The dust has settled. Not so much a storm, but social media has mellowed and people are taking a more pragmatic look at things.
Phil Parkinson has been named as the new man at the helm at Sunderland, and whatever camp you pledge allegiance to, happy, concerned or apoplectic, if we are to achieve our aim of promotion this season we quite simply have to back him.
Since Jack Ross was given the boot I’ve thought more and more about his time at the club. Last summer’s trip to Portugal was undertaken with something like eight senior pros; the rest of the squad was padded out with kids and academy players. Lee Cattermole stated later on in the season that he was concerned that we could even be competitive for our first season in the third tier since 1987/88, such was the sheer lack of numbers and senior players at the manager’s disposal. I don’t need to remind you that the club was a mess, arguably in its worst shape since its inception in 1879.
The takeover and the seemingly transparent Stewart Donald and Charlie Methvin restored pride to the area and a feel good factor swept over Sunderland and its passionate fan base. Green shoots of recovery poked through the Stadium of Light wreckage and finally there was hope. Jack Ross played a part in that and managed to stem the tide and get us going in the right direction, quicker than I anticipated if I’m honest, but I now fear that aforementioned hope is slowly dwindling away.
As for the squad itself, Jon McLaughlin has been a good signing. Chris Maguire has been a good signing. Grant Leadbitter has been a good signing. Throw in Bryan Oviedo, Lee Cattermole, Aiden McGeady, Adam Matthews and Josh Maja and the bones were there to have a real go at promotion. We quickly built momentum and we were always in the mix near the top of the league. To me, it didn’t feel quite the same as previous promotion campaigns under Peter Reid, Mick McCarthy or the Championship winning season under Roy Keane. My gut always told me we would fall short.
Whether that was Ross’ tactical frailties becoming horribly exposed (I hoped he would learn from this and learn quickly), the sheer volume of games that we played after our first trip to Wembley, or just the simple fact that the squad wasn’t good enough; who knows? Maybe a combination of all three led to a fruitless end to the season. It is not a debate for today though, and it is one we have all taken part in numerous times over the summer. Many felt it was time to make a change there and then, and part with Ross before 2019/20 kicked off.
For me, he deserved a shot at a second campaign.
Ross had to get his recruitment right this summer. The signings had to be spot on. He strikes me an intelligent man; he should have known exactly where we have needed to strengthen. The question that keeps whirling around in my head is this; is the squad in better shape now than when the season ended at Wembley in May?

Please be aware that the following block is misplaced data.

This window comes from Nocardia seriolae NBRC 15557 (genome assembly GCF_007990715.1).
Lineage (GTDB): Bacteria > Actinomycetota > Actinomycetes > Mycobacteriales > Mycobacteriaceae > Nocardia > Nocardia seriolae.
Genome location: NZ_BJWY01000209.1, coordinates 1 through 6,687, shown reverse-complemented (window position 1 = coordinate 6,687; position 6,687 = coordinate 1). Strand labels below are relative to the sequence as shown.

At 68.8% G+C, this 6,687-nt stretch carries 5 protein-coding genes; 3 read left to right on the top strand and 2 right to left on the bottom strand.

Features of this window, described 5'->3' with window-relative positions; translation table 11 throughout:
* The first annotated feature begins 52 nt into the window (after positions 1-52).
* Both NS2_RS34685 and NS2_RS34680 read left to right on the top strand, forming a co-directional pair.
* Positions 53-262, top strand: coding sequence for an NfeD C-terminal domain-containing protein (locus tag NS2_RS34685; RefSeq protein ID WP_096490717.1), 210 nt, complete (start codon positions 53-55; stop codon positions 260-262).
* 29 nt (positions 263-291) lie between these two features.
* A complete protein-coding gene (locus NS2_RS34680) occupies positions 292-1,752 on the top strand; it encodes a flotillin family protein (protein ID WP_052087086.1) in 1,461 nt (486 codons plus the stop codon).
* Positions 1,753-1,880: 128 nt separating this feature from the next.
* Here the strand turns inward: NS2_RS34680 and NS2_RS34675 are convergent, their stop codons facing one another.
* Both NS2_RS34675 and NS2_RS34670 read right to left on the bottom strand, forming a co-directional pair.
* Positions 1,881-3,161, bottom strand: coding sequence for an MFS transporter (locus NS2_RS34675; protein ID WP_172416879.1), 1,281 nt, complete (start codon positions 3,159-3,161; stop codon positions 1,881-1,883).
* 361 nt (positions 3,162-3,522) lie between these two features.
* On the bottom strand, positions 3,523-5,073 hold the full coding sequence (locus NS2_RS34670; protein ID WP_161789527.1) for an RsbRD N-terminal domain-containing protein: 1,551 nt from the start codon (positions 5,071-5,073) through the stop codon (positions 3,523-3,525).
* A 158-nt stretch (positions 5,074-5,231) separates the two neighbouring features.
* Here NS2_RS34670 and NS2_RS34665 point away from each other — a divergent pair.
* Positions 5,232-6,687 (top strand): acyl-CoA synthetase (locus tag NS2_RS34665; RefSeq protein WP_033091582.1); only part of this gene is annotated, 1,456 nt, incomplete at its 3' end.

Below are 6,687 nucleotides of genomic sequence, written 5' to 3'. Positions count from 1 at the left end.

Is Laurens De Bock as good a player as Bryan Oviedo? Has Conor McLaughlin showed that he is an upgrade on Adam Matthews? Can George Dobson really fill the hole left by Lee Cattermole? Has Will Grigg adequately replaced Josh Maja? I don’t think we can definitively answer any of these questions today, as the campaign pans out, results and league position will paint the picture for us. What I will say is, at the moment, our current position is more than a slight concern. We have to hope that a change in manager will remedy that.
Ross didn’t get a war chest to spend on players, but he worked on a budget last summer and managed to obtain some astute signings. The club is still a big draw and it shouldn’t be difficult to attract players here; the club more than sells itself. I hope that I am proved emphatically wrong, but I don’t think that the squad is a better one than the one that was beaten by Charlton at Wembley in May.
Phil Parkinson has already said that he knows this group of players well, and knows where he needs to strengthen in January if we need a ‘boost’. In other words, he has already identified areas to improve when the winter window opens. Ross has left him with a squad that is struggling to keep clean sheets, contains midfield players that are too similar to one another and there is a chronic lack of pace in attacking areas.
This will be no easy job for Parkinson. He has many issues to address, and whether we have any financial clout to put it right in January remains to be seen.
For me, Parkinson will need to quickly work out a shape and style to suit the personnel he has at his disposal until January. He has said already this week that we have good technical players who can pass the ball, which is contrary to the direct style that his teams have been labelled as in the past.
Whatever you think of him, he has the experience and the know how to get out of this league. He has done it twice with Colchester and Bolton in the past, and took Bradford out of the fourth tier too. Currently, I’m not quite sure what else we need.
He ticks more than a few boxes for me.
To put it simply, we all need to get behind the new manager and make the Stadium of Light a daunting place for visiting teams and have a real push for promotion to the Championship. Anything else will be detrimental to our chances this season.
Donald’s conversation with Parkinson regarding expectations will have been a simple one - the obligation is to go up. In May, Championship football needs to have been secured. Phil Parkinson cannot do it all on his own. The players need to take that little bit more responsibility when they cross that white line come three o’clock Saturday afternoon.
The fan base needs to pull together and unite so we can leave the third tier behind and get SAFC heading in the right direction. In the coming months, we all have a huge part to play.